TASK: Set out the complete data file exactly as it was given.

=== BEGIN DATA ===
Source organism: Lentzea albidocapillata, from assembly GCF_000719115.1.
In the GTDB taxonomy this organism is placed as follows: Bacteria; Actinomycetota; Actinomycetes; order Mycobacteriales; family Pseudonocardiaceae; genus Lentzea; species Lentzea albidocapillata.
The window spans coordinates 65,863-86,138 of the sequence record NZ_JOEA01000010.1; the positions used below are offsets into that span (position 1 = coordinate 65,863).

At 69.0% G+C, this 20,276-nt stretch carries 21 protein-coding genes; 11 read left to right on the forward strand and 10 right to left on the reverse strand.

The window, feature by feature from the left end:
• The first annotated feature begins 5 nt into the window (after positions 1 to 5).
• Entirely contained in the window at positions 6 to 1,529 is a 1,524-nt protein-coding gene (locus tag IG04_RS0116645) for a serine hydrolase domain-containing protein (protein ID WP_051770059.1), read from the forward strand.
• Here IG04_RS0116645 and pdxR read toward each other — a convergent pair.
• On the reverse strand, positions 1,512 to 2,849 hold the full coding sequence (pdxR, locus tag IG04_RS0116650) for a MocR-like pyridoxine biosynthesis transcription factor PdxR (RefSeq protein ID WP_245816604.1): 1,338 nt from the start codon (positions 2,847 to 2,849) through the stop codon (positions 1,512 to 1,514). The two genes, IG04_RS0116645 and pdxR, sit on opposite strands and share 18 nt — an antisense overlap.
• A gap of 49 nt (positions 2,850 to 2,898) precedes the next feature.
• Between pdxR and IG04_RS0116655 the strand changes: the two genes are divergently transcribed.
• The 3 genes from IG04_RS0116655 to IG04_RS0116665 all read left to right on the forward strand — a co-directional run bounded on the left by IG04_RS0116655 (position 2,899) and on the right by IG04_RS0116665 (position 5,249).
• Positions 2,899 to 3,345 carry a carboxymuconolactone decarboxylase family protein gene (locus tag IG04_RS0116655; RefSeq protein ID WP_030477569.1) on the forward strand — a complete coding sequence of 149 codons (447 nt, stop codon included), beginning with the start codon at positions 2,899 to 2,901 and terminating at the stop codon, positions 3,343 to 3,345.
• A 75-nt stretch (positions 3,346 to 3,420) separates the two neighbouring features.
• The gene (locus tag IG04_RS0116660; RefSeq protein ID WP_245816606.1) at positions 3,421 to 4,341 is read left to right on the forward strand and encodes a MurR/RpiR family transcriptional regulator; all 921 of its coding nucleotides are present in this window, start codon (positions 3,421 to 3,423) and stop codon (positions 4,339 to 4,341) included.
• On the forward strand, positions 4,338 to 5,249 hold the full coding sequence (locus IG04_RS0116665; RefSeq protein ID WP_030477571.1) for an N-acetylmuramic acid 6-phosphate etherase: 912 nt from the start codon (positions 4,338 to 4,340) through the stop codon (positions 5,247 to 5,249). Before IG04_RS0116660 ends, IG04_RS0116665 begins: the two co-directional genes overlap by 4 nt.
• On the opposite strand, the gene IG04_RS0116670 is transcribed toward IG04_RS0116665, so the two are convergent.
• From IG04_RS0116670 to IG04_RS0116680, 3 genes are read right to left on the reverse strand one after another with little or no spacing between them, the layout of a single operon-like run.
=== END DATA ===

Source organism: Lentzea albidocapillata, from assembly GCF_000719115.1.
In the GTDB taxonomy this organism is placed as follows: Bacteria; Actinomycetota; Actinomycetes; order Mycobacteriales; family Pseudonocardiaceae; genus Lentzea; species Lentzea albidocapillata.
The window spans coordinates 65,863-86,138 of the sequence record NZ_JOEA01000010.1; the positions used below are offsets into that span (position 1 = coordinate 65,863).

At 69.0% G+C, this 20,276-nt stretch carries 21 protein-coding genes; 11 read left to right on the forward strand and 10 right to left on the reverse strand.

The window, feature by feature from the left end:
• The first annotated feature begins 5 nt into the window (after positions 1 to 5).
• Entirely contained in the window at positions 6 to 1,529 is a 1,524-nt protein-coding gene (locus tag IG04_RS0116645) for a serine hydrolase domain-containing protein (protein ID WP_051770059.1), read from the forward strand.
• Here IG04_RS0116645 and pdxR read toward each other — a convergent pair.
• On the reverse strand, positions 1,512 to 2,849 hold the full coding sequence (pdxR, locus tag IG04_RS0116650) for a MocR-like pyridoxine biosynthesis transcription factor PdxR (RefSeq protein ID WP_245816604.1): 1,338 nt from the start codon (positions 2,847 to 2,849) through the stop codon (positions 1,512 to 1,514). The two genes, IG04_RS0116645 and pdxR, sit on opposite strands and share 18 nt — an antisense overlap.
• A gap of 49 nt (positions 2,850 to 2,898) precedes the next feature.
• Between pdxR and IG04_RS0116655 the strand changes: the two genes are divergently transcribed.
• The 3 genes from IG04_RS0116655 to IG04_RS0116665 all read left to right on the forward strand — a co-directional run bounded on the left by IG04_RS0116655 (position 2,899) and on the right by IG04_RS0116665 (position 5,249).
• Positions 2,899 to 3,345 carry a carboxymuconolactone decarboxylase family protein gene (locus tag IG04_RS0116655; RefSeq protein ID WP_030477569.1) on the forward strand — a complete coding sequence of 149 codons (447 nt, stop codon included), beginning with the start codon at positions 2,899 to 2,901 and terminating at the stop codon, positions 3,343 to 3,345.
• A 75-nt stretch (positions 3,346 to 3,420) separates the two neighbouring features.
• The gene (locus tag IG04_RS0116660; RefSeq protein ID WP_245816606.1) at positions 3,421 to 4,341 is read left to right on the forward strand and encodes a MurR/RpiR family transcriptional regulator; all 921 of its coding nucleotides are present in this window, start codon (positions 3,421 to 3,423) and stop codon (positions 4,339 to 4,341) included.
• On the forward strand, positions 4,338 to 5,249 hold the full coding sequence (locus IG04_RS0116665; RefSeq protein ID WP_030477571.1) for an N-acetylmuramic acid 6-phosphate etherase: 912 nt from the start codon (positions 4,338 to 4,340) through the stop codon (positions 5,247 to 5,249). Before IG04_RS0116660 ends, IG04_RS0116665 begins: the two co-directional genes overlap by 4 nt.
• On the opposite strand, the gene IG04_RS0116670 is transcribed toward IG04_RS0116665, so the two are convergent.
• From IG04_RS0116670 to IG04_RS0116680, 3 genes are read right to left on the reverse strand one after another with little or no spacing between them, the layout of a single operon-like run.